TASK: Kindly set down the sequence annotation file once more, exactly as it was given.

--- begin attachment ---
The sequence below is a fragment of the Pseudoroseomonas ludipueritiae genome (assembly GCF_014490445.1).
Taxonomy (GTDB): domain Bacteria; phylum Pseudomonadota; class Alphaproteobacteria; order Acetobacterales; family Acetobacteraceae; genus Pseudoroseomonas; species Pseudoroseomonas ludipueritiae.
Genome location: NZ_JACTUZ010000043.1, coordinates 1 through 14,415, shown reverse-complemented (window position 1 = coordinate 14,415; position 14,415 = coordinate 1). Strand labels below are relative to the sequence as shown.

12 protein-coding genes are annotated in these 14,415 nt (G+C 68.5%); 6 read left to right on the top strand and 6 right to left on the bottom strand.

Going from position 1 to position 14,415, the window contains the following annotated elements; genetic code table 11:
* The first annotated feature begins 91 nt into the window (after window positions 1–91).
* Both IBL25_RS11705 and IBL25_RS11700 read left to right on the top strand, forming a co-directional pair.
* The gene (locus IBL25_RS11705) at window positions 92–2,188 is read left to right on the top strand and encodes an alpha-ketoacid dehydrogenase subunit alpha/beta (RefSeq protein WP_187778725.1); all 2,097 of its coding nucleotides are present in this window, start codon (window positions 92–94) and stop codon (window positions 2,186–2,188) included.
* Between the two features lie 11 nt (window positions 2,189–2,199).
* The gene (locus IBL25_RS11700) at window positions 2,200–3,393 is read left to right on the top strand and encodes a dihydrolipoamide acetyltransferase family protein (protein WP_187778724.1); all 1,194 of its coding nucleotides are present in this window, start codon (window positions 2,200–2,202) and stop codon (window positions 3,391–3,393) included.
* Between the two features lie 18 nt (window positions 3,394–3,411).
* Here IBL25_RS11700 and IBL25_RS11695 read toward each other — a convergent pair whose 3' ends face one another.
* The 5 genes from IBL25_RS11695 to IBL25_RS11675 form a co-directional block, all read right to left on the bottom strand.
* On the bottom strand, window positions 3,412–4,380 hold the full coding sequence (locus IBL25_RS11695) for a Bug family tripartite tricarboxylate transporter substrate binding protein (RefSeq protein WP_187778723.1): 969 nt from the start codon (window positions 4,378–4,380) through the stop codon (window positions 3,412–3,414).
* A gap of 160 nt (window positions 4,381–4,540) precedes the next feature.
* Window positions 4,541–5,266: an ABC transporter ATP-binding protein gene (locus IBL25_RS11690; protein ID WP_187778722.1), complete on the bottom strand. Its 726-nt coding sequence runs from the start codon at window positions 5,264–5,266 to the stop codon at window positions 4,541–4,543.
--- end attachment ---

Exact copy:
The sequence below is a fragment of the Pseudoroseomonas ludipueritiae genome (assembly GCF_014490445.1).
Taxonomy (GTDB): domain Bacteria; phylum Pseudomonadota; class Alphaproteobacteria; order Acetobacterales; family Acetobacteraceae; genus Pseudoroseomonas; species Pseudoroseomonas ludipueritiae.
Genome location: NZ_JACTUZ010000043.1, coordinates 1 through 14,415, shown reverse-complemented (window position 1 = coordinate 14,415; position 14,415 = coordinate 1). Strand labels below are relative to the sequence as shown.

12 protein-coding genes are annotated in these 14,415 nt (G+C 68.5%); 6 read left to right on the top strand and 6 right to left on the bottom strand.

Going from position 1 to position 14,415, the window contains the following annotated elements; genetic code table 11:
* The first annotated feature begins 91 nt into the window (after window positions 1–91).
* Both IBL25_RS11705 and IBL25_RS11700 read left to right on the top strand, forming a co-directional pair.
* The gene (locus IBL25_RS11705) at window positions 92–2,188 is read left to right on the top strand and encodes an alpha-ketoacid dehydrogenase subunit alpha/beta (RefSeq protein WP_187778725.1); all 2,097 of its coding nucleotides are present in this window, start codon (window positions 92–94) and stop codon (window positions 2,186–2,188) included.
* Between the two features lie 11 nt (window positions 2,189–2,199).
* The gene (locus IBL25_RS11700) at window positions 2,200–3,393 is read left to right on the top strand and encodes a dihydrolipoamide acetyltransferase family protein (protein WP_187778724.1); all 1,194 of its coding nucleotides are present in this window, start codon (window positions 2,200–2,202) and stop codon (window positions 3,391–3,393) included.
* Between the two features lie 18 nt (window positions 3,394–3,411).
* Here IBL25_RS11700 and IBL25_RS11695 read toward each other — a convergent pair whose 3' ends face one another.
* The 5 genes from IBL25_RS11695 to IBL25_RS11675 form a co-directional block, all read right to left on the bottom strand.
* On the bottom strand, window positions 3,412–4,380 hold the full coding sequence (locus IBL25_RS11695) for a Bug family tripartite tricarboxylate transporter substrate binding protein (RefSeq protein WP_187778723.1): 969 nt from the start codon (window positions 4,378–4,380) through the stop codon (window positions 3,412–3,414).
* A gap of 160 nt (window positions 4,381–4,540) precedes the next feature.
* Window positions 4,541–5,266: an ABC transporter ATP-binding protein gene (locus IBL25_RS11690; protein ID WP_187778722.1), complete on the bottom strand. Its 726-nt coding sequence runs from the start codon at window positions 5,264–5,266 to the stop codon at window positions 4,541–4,543.